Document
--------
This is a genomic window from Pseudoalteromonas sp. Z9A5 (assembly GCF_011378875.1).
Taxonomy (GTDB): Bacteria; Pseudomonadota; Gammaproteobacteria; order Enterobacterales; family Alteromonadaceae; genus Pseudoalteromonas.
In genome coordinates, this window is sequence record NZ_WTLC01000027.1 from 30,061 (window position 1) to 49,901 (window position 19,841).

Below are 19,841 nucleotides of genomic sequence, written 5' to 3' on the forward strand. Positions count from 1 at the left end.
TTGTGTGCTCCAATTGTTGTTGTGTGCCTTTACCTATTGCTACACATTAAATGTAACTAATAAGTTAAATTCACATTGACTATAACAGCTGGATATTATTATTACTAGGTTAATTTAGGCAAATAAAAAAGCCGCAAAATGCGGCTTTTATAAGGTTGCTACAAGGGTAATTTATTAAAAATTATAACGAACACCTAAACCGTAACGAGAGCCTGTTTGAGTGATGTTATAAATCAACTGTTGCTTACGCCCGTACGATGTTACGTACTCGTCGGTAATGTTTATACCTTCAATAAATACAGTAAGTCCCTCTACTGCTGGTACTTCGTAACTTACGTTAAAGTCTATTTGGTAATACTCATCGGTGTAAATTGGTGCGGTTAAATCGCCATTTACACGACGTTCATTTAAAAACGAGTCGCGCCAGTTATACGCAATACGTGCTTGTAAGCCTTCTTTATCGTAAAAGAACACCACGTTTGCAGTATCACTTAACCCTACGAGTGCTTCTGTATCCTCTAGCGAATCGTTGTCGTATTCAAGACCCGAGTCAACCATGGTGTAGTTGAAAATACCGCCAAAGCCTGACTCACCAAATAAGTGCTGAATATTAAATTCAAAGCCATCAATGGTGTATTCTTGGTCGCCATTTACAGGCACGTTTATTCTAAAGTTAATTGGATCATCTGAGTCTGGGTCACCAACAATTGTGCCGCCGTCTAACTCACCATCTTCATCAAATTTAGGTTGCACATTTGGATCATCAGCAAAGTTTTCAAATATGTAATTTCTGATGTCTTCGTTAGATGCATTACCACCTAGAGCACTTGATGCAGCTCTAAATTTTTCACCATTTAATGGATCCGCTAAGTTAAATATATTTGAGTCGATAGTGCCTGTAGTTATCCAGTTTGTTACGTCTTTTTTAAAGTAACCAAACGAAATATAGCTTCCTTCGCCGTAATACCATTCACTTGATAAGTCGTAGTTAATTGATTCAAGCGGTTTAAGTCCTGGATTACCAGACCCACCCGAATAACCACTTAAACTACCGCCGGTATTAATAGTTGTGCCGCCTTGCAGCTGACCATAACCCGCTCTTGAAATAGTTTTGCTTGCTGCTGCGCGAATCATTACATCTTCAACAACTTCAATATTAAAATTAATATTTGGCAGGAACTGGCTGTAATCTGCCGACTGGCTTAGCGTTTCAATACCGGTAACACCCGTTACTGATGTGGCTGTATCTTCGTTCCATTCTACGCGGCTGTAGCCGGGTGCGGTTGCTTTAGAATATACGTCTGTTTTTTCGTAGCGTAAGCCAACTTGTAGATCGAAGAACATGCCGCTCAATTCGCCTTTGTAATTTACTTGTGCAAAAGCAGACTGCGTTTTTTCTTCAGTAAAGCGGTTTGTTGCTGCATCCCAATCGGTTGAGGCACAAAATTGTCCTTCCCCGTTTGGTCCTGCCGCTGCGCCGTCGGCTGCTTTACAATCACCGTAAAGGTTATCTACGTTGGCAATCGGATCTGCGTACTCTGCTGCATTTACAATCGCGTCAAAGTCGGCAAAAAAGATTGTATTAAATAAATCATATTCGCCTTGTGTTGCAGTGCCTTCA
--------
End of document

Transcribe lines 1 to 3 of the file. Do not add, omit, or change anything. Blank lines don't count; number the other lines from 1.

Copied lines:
This is a genomic window from Pseudoalteromonas sp. Z9A5 (assembly GCF_011378875.1).
Taxonomy (GTDB): Bacteria; Pseudomonadota; Gammaproteobacteria; order Enterobacterales; family Alteromonadaceae; genus Pseudoalteromonas.
In genome coordinates, this window is sequence record NZ_WTLC01000027.1 from 30,061 (window position 1) to 49,901 (window position 19,841).